Friday, March 13

Horrors album: NME take the lid off.

We're not going to debase ourselves by linking to the page (we'll copy and paste instead) but everyone's favourite music-themed gossip magazine have unpacked the new Horrors album in a sort of preliminary way. The first bit of exciting news: it's got a name, and that name is Primary Colours. (Well, black and white were getting boring anyway.) The second: its last track has been tipped as a first single. (Possibly this is what the countdown on the band's website is pointing to.) Here's what NME had to say about the ten tracks, some of which have already been heard live, in their inimitable 'ironic namedropping genre-invention' style:

Mirror's Image
Beginning with a low, ambient, throb that’ll make you check you haven’t stuck ‘Music For Airports’ on by accident, after a minute of gentle pulsing it kicks in with an impossibly sultry Mary Chain bassline, big Cult drums and Faris’ declamatory, goth vocal booming “walk on into the night” before a ‘Killing Moon’-ish guitar solo (really) shoots for the heavens. We are definitely not in Shoreditch anymore, Toto.

Three Decades
Ominous, doom-laden bass and clattering drums are swept up by a banshee wail of synth and swoony MBV-style guitars. Gothgaze? Shoekraut? Who knows, but it’s amazing.

Who Can Say
Geoff Barrow’s cavernous production is amazing, Faris' clean, shriek-free vocal cutting through rumbling, droney bass over a steadily driving beat as a high, sweet synth line like the ghost of lost love coos miles above, with the only trace of the band they used to be in a tambourine-kissed Shangri-Las spoken word mid-section.

Do You Remember
This one is again more shoegazey, with a gothy groove like very early Stone Roses, or Echo And The Bunnymen at their slinkiest. The romanticism of the lyrics is another surprise, Faris earnestly crying “I will cross the ocean, I will be with you soon”.

New Ice Age
Probably the scariest of all the tracks, this dark psychedelic dirge recalls Bauhaus via the rabid aggression of Killing Joke, ending in a wash of funereal organ.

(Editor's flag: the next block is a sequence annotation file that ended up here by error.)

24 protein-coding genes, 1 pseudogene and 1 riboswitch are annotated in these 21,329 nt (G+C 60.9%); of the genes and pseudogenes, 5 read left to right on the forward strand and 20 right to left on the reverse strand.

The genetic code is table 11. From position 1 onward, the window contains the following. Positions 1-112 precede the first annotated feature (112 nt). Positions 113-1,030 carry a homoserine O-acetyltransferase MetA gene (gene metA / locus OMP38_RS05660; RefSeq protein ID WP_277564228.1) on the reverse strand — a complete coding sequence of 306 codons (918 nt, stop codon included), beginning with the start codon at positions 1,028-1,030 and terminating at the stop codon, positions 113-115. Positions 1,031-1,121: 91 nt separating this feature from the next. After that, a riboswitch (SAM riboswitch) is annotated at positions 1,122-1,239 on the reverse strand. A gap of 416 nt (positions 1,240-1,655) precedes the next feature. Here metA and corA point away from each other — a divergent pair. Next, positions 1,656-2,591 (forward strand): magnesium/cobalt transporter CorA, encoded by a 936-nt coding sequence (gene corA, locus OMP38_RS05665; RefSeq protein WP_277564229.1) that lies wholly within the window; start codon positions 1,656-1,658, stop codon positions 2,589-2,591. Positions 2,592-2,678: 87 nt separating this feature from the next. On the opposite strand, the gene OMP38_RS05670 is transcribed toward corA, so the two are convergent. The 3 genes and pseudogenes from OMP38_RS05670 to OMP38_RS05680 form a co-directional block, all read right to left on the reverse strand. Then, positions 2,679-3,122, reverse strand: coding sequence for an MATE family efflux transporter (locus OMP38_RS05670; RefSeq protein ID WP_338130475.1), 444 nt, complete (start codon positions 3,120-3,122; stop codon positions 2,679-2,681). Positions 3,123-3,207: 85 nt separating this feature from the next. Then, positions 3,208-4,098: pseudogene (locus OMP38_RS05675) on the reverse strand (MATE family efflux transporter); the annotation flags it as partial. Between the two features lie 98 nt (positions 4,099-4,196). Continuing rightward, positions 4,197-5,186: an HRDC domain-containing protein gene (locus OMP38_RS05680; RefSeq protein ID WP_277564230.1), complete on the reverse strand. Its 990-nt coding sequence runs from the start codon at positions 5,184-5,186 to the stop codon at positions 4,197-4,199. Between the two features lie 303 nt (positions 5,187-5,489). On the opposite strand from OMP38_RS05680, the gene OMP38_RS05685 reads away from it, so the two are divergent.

Scarlet Fields
With a throbbing bassline oddly reminiscent of U2’s ‘With Or Without You’, this is romantic and shoegazey, with screes of MBV/Sonic Youth guitar textures, as sweet as they are scouring.

I Only Think Of You
With that BOOM-boom-boom-chick ‘Be My Baby’ beat so beloved of shoegazers the world over, this is a doomy ballad from the edge of obsession, Faris booming “you know if I lose you I’ll go mad” like a young Ian McCulloch.

I Can't Control Myself
An unstable psychobillyish cousin of Spiritualized’s 'Come Together', as sexy as it is psychotic.

Primary Colours
The most upbeat and traditional of the tracks, this has something of Interpol-via-Asobi Seksu about it, but much, much cleverer than that.

Sea Within A Sea
What a choice of comeback single - an eight-minute Spacemen 3-meets-Neu! odyssey of ominous motorik rhythms, Faris’ mournful incantations and an expanding starfield of synths.

Sounds good to us. One final confirmation: it is, as rumoured, due for release in May. Start saving.


Anonymous said...

why are those idiots dropping "shoe gaze" in willy nilly?

Anonymous said...

I know that the band, especially Joshua, are really influenced by the genre but my god does nme overdo it.

Besides that - I really enjoy the new single and hope nme are at least half-correct with their descriptions.

Anonymous said...

You really can't trust that rag. It pigeon holes groups because it makes their job easy for them. "look a new real musical movement!"

Brandon G. said...

Obvious shoegaze influences but they sound nothing like MBV. And yes, I'm a big Horrors fan

Anonymous said...

interessant, und das Analogon ist? cialis rezeptfrei cialis generika [url=http//]levitra kaufen ohne rezept[/url]

Anonymous said...

Por favor, sin rodeos. cialis o viagra Molte grazie per il vostro sostegno, come posso ringraziarvi? [url= ]cialis 20 precio [/url]

Anonymous said...

Como la variante, sГ­ [url= ]viagra es [/url] Esto solamente la condicionalidad, no mГЎs viagra sin receta espana